(c) viscosity modifiers or thickeners: generally in levels up to 2% by weight; for example polyacrylates, emulsion copolymers, dicyanamide, triols, polyoxyethylene ether, urea, sulphated castor oil, polyvinyl pyrrolidone, montmorillonite, CMC (carboxymethyl celluloses), sodium alginate, xanthan gum, sodium silicate, acrylic acid copolymers, HMC (hydroxymethyl celluloses), HEC (hydroxyethyl celluloses) and others.
(d) lubricity/calendering aids: generally in levels up to 2% by weight, for example calcium stearate, ammonium stearate, zinc stearate, wax emulsions, waxes, alkyl ketene dimer, glycols.
(e) dispersants: generally in levels up to 2 per cent by weight, for example polyelectrolytes such as polyacrylates and copolymers containing polyacrylate species, especially polyacrylate salts (such as sodium and aluminum optionally with a group II metal salt), sodium hexametaphosphates, non-ionic polyol, polyphosphoric acid, condensed sodium phosphate, non-ionic surfactants, alkanolamine and other reagents commonly used for this function.
(f) antifoamers/defoamers: generally in levels up to 1% by weight, for example blends of surfactants, tributyl phosphate, fatty polyoxyethylene esters plus fatty alcohols, fatty acid soaps, silicone emulsions and other silicone containing compositions, waxes and inorganic particulates in mineral oil, blends of emulsified hydrocarbons and other compounds sold commercially to carry out this function.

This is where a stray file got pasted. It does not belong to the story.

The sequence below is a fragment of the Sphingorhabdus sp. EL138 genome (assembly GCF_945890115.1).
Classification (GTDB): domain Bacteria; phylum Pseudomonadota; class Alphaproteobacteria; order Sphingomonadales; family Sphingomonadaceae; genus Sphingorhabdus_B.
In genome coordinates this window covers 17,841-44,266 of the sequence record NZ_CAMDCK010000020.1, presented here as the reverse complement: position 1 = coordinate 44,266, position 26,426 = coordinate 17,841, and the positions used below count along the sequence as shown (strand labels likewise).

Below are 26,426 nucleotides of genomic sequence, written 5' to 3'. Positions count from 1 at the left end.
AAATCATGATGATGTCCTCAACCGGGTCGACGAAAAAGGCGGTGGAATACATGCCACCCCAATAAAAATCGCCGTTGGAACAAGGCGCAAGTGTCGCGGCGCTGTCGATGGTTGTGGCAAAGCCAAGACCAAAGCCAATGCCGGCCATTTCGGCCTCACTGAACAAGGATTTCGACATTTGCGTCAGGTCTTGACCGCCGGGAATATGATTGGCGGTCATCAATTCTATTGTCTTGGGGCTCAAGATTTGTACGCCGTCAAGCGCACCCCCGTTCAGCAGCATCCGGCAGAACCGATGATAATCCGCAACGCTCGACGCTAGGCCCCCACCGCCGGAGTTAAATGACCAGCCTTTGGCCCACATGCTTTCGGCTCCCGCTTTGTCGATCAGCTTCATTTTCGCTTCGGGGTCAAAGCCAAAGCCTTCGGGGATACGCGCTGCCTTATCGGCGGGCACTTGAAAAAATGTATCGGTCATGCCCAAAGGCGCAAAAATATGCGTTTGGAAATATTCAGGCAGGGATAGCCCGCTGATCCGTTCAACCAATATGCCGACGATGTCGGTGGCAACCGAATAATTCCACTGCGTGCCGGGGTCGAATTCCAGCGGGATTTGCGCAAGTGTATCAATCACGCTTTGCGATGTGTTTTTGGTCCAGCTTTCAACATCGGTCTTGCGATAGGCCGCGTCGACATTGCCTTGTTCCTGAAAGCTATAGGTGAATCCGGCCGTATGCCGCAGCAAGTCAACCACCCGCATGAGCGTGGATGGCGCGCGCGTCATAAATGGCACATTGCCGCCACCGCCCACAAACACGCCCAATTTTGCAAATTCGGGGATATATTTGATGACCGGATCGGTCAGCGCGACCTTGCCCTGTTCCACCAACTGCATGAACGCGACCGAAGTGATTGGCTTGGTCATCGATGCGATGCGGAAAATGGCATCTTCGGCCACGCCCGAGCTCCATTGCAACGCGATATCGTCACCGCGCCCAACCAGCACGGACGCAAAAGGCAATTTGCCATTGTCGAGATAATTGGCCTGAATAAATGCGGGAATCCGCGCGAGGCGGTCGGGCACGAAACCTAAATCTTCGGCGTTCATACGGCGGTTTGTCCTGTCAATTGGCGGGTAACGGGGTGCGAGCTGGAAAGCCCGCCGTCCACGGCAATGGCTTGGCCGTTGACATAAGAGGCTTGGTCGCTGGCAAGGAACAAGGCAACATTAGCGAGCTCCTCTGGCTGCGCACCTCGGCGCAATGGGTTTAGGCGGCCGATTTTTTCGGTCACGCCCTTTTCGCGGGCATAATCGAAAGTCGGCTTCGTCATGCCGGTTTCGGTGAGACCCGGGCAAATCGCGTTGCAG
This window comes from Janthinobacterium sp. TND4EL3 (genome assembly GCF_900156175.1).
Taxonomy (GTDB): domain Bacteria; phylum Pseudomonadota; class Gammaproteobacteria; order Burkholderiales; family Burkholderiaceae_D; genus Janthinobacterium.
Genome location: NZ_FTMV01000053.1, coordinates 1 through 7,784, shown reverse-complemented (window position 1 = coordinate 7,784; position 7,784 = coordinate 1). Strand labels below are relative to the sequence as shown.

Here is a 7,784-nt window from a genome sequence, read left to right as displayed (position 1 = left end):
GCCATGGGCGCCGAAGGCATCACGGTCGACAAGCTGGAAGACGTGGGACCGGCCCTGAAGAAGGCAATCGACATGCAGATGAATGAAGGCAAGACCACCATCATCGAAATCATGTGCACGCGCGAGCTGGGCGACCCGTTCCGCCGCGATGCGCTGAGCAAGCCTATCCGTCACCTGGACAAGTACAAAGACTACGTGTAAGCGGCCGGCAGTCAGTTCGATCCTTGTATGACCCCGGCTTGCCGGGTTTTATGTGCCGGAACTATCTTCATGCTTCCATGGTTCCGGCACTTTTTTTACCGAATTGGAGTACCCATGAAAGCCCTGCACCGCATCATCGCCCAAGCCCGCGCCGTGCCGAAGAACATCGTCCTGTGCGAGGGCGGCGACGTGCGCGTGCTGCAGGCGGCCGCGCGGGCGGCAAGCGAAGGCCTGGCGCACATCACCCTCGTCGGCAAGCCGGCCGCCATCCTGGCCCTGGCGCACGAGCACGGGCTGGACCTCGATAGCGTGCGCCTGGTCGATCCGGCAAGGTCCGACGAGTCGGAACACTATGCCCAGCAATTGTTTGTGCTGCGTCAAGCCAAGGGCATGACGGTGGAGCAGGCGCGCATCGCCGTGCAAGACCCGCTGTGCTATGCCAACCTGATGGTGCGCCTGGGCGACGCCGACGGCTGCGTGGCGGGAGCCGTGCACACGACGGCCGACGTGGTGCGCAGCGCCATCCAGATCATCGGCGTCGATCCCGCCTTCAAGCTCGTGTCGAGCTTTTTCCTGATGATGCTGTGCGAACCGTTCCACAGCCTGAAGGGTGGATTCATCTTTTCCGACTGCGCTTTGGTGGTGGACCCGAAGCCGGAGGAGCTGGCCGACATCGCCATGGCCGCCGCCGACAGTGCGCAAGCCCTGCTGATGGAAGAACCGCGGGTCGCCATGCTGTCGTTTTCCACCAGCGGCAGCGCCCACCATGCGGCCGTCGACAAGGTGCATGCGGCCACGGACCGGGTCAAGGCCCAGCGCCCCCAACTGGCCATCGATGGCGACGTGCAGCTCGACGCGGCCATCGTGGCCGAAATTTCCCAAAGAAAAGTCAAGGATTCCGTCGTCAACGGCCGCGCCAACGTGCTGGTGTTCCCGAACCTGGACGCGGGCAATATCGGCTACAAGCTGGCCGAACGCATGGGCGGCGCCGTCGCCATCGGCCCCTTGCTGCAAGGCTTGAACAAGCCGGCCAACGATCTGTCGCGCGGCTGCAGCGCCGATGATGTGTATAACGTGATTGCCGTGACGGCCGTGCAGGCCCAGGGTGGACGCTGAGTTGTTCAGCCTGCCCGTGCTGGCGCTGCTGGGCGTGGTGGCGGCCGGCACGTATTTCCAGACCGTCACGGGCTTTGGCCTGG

(g) dry or wet pick improvement additives: generally in levels up to 2% by weight, for example melamine resin, polyethylene emulsions, urea formaldehyde, melamine formaldehyde, polyamide, calcium stearate, styrene maleic anhydride and others.
(h) dry or wet rub improvement and abrasion resistance additives: generally in levels up to 2% by weight, for example glyoxal based resins, oxidized polyethylenes, melamine resins, urea formaldehyde, melamine formaldehyde, polyethylene wax, calcium stearate and others.
(i) gloss-ink hold-out additives: generally in levels up to 2% by weight, for example oxidized polyethylenes, polyethylene emulsions, waxes, casein, guar gum, CMC, HMC, calcium stearate, ammonium stearate, sodium alginate and others.